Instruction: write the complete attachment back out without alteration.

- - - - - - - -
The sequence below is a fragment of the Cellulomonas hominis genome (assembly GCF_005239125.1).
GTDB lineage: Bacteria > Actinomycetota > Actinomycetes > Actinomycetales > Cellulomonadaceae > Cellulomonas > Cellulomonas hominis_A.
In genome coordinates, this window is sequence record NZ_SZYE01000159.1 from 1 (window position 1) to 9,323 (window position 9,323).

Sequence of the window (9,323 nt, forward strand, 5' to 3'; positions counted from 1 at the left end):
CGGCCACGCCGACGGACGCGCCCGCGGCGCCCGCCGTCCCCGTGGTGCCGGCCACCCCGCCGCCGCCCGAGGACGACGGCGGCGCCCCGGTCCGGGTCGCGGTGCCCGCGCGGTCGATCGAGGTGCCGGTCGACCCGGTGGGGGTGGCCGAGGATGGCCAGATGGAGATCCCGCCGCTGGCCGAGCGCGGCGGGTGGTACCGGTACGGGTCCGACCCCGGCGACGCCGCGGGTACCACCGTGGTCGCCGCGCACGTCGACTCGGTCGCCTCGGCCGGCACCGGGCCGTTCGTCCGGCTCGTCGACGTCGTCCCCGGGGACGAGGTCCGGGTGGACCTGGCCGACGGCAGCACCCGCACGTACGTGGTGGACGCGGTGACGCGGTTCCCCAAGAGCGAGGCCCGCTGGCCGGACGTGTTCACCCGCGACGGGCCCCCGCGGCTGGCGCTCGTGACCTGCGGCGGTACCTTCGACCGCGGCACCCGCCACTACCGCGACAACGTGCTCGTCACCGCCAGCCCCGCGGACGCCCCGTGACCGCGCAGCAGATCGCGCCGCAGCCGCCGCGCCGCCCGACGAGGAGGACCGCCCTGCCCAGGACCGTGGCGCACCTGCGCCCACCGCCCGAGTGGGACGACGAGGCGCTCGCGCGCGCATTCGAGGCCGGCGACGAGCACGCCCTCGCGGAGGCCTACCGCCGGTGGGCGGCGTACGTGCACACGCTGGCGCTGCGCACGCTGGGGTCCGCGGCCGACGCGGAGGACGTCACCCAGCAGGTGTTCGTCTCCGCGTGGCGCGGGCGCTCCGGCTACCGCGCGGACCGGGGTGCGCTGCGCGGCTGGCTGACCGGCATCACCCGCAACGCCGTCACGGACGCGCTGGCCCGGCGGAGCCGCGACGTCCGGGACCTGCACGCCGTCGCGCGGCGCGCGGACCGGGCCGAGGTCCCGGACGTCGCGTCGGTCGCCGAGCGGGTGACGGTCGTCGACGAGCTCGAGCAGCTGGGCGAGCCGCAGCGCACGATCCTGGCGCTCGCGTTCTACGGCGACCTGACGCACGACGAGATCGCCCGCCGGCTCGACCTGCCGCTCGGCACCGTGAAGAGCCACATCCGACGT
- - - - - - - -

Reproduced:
The sequence below is a fragment of the Cellulomonas hominis genome (assembly GCF_005239125.1).
GTDB lineage: Bacteria > Actinomycetota > Actinomycetes > Actinomycetales > Cellulomonadaceae > Cellulomonas > Cellulomonas hominis_A.
In genome coordinates, this window is sequence record NZ_SZYE01000159.1 from 1 (window position 1) to 9,323 (window position 9,323).

Sequence of the window (9,323 nt, forward strand, 5' to 3'; positions counted from 1 at the left end):
CGGCCACGCCGACGGACGCGCCCGCGGCGCCCGCCGTCCCCGTGGTGCCGGCCACCCCGCCGCCGCCCGAGGACGACGGCGGCGCCCCGGTCCGGGTCGCGGTGCCCGCGCGGTCGATCGAGGTGCCGGTCGACCCGGTGGGGGTGGCCGAGGATGGCCAGATGGAGATCCCGCCGCTGGCCGAGCGCGGCGGGTGGTACCGGTACGGGTCCGACCCCGGCGACGCCGCGGGTACCACCGTGGTCGCCGCGCACGTCGACTCGGTCGCCTCGGCCGGCACCGGGCCGTTCGTCCGGCTCGTCGACGTCGTCCCCGGGGACGAGGTCCGGGTGGACCTGGCCGACGGCAGCACCCGCACGTACGTGGTGGACGCGGTGACGCGGTTCCCCAAGAGCGAGGCCCGCTGGCCGGACGTGTTCACCCGCGACGGGCCCCCGCGGCTGGCGCTCGTGACCTGCGGCGGTACCTTCGACCGCGGCACCCGCCACTACCGCGACAACGTGCTCGTCACCGCCAGCCCCGCGGACGCCCCGTGACCGCGCAGCAGATCGCGCCGCAGCCGCCGCGCCGCCCGACGAGGAGGACCGCCCTGCCCAGGACCGTGGCGCACCTGCGCCCACCGCCCGAGTGGGACGACGAGGCGCTCGCGCGCGCATTCGAGGCCGGCGACGAGCACGCCCTCGCGGAGGCCTACCGCCGGTGGGCGGCGTACGTGCACACGCTGGCGCTGCGCACGCTGGGGTCCGCGGCCGACGCGGAGGACGTCACCCAGCAGGTGTTCGTCTCCGCGTGGCGCGGGCGCTCCGGCTACCGCGCGGACCGGGGTGCGCTGCGCGGCTGGCTGACCGGCATCACCCGCAACGCCGTCACGGACGCGCTGGCCCGGCGGAGCCGCGACGTCCGGGACCTGCACGCCGTCGCGCGGCGCGCGGACCGGGCCGAGGTCCCGGACGTCGCGTCGGTCGCCGAGCGGGTGACGGTCGTCGACGAGCTCGAGCAGCTGGGCGAGCCGCAGCGCACGATCCTGGCGCTCGCGTTCTACGGCGACCTGACGCACGACGAGATCGCCCGCCGGCTCGACCTGCCGCTCGGCACCGTGAAGAGCCACATCCGACGT